Friday, March 17, 2017

The War against Cliché: Essays and Reviews 1971-2000The War against Cliché: Essays and Reviews 1971-2000 by Martin Amis
My rating: 4 of 5 stars

"[...] all writing is a campaign against cliché. Not just clichés of the pen but clichés of the mind and clichés of the heart."

While reading The War Against Cliché (2001), a voluminous collection of literary reviews by Martin Amis, has been a lot of fun it has also been a deeply humbling experience. Comparing Mr. Amis' deep, witty, polished reviews with my own attempts is like comparing paintings by Velázquez with a toddler's smears. The reviews in the collection are gorgeously written and very funny, often viciously and sarcastically funny. At the same time the reviews expose the author's cynical and common-sense outlook on our crazy world. Mr. Amis is an extraordinary writer in terms of the literary technique. In fact, I much prefer his reviews to his fiction (I have reviewed several novels on Goodreads, for instance, Time's Arrow , Success , and many more), which - although interesting and very readable - are no match for the excellence of his literary reviews.

I guess my admiration for this collection is mainly due to the fact that Mr. Amis addresses several topics that are my idées fixes about literature and its perception:
1. Most books are too long.
2. Cliché is a rot that begins on the surface of a book, i.e. in the language, and diffuses toward its deeper layers: moods, emotions, meanings.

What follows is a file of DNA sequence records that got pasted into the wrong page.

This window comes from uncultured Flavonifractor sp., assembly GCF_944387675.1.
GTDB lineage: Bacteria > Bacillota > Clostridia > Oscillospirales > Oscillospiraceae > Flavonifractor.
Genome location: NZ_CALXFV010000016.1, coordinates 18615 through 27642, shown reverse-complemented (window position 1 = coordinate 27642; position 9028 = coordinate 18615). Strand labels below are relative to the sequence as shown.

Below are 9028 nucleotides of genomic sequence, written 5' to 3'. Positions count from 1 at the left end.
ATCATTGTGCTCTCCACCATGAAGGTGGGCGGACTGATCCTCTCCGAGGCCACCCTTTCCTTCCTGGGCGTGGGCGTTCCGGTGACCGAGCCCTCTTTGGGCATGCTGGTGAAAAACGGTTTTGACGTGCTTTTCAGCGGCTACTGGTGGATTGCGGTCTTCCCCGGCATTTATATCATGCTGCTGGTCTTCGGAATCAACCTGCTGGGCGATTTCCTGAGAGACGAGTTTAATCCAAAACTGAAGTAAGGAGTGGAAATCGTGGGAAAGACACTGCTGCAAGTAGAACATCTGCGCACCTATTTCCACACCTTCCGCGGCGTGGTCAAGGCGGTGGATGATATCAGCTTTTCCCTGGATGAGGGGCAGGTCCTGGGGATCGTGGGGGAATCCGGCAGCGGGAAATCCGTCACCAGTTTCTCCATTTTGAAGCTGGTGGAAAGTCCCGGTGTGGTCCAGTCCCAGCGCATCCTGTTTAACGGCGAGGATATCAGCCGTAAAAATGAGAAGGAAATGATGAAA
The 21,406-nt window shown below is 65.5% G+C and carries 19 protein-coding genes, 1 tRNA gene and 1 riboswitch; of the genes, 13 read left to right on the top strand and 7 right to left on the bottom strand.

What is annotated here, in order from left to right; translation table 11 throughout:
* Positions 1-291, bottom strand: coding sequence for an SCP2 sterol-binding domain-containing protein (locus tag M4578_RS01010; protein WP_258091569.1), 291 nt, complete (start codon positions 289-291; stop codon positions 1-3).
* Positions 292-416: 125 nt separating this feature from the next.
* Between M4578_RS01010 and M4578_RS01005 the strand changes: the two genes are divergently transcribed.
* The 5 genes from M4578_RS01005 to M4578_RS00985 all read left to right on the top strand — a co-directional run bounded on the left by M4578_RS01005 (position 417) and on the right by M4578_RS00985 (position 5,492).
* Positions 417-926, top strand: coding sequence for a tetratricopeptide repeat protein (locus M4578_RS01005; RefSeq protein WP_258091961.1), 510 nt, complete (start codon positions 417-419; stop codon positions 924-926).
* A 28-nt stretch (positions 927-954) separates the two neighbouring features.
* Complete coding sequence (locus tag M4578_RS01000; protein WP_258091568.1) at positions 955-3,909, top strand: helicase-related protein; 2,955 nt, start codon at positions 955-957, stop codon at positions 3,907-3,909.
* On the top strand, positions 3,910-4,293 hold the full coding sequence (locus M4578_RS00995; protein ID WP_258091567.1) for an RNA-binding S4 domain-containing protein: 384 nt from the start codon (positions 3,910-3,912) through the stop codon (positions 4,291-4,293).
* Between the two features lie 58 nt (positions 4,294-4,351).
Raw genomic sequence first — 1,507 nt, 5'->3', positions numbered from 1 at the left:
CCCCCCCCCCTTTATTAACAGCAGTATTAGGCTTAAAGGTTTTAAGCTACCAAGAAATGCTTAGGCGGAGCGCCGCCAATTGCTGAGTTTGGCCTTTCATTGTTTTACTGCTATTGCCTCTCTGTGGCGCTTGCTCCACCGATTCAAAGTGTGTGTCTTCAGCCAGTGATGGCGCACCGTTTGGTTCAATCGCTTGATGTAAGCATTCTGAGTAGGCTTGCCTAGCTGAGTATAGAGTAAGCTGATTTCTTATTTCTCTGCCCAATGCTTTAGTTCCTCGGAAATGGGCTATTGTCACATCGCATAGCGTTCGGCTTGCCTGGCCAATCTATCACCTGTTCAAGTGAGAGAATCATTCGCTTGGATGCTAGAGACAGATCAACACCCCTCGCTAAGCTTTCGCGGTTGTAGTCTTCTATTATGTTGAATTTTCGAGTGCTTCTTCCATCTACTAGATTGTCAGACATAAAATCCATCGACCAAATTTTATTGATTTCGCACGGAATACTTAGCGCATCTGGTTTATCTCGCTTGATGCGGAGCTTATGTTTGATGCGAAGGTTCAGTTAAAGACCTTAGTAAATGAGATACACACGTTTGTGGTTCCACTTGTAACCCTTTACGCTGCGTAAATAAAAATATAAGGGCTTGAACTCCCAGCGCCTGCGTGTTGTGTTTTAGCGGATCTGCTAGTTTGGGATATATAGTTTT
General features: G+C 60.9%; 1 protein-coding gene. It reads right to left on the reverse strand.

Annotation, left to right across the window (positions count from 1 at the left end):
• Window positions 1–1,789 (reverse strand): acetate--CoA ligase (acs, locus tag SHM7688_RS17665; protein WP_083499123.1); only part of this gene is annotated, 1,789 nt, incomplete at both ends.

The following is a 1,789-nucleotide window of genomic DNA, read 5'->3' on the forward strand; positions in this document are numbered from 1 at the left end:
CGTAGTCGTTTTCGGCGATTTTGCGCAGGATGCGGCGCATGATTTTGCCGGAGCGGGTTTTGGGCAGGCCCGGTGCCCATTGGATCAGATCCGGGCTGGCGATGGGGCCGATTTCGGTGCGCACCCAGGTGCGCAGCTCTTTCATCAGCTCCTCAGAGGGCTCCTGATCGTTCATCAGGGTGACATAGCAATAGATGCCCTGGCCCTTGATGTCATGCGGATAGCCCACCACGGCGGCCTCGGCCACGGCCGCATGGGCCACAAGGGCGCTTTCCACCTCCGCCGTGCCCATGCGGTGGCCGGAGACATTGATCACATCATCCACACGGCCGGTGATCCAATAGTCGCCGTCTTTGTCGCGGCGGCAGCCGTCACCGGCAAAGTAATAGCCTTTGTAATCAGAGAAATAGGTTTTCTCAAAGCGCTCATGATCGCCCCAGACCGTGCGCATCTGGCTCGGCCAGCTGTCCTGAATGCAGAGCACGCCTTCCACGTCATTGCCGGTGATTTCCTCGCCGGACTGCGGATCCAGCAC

3. Readers might benefit by shifting their focus from the story told in a novel to the artistry of the story teller.
4. Nothing in art conveys reality better than well-written fiction.
(After the rating, I include Mr. Amis' quotes that illustrate the above four points.)

Quite a few reviews in this set are devastating and devastatingly funny. About Michael Crichton's writing: "Animals [...] are what he is good at. People are what he is bad at. People, and prose." Thomas Harris' Hannibal is obliterated as a "novel of such profound and virtuoso vulgarity." Andy Warhol's self-absorption and vacuousness are made severe fun of. And on the topic of "funny": there is a passage in the review of Philip Roth's Sabbath's Theater, which is one of the funniest anecdotes I've heard in my life. I strongly recommend checking out the story to which the punchline is "That's how good Drenka was."

Mr. Amis conveys his loving admiration for great literature and offers extended analyses of works he calls "Great Books": among them Don Quixote, Ulysses, and Lolita. Yet another wonderful feature of this collection is that the pieces are engrossing even when they are about things that do not interest me in the slightest, such as football and poker.

Four and a quarter stars.

Some great quotes:
On books that are too long:
"There are two kinds of long novel. Long novels of the first kind are short novels that go on for a long time."
Alas, the majority of long novels fall into this category. On the second item in my list above the author writes:
"Cliché spreads inwards from the language of the book to its heart. Cliché always does."
Nabokov's quote (on Emma Bovary's reading habits) re-quoted by Mr. Amis illustrates the third item:
"The subject may be crude and repulsive. Its expression is artistically modulated and balanced. This is style. This is art. This is the only thing that really matters in books.
And on the power of fiction:
"[...] when fiction works, the individual and the universal are frictionlessly combined."

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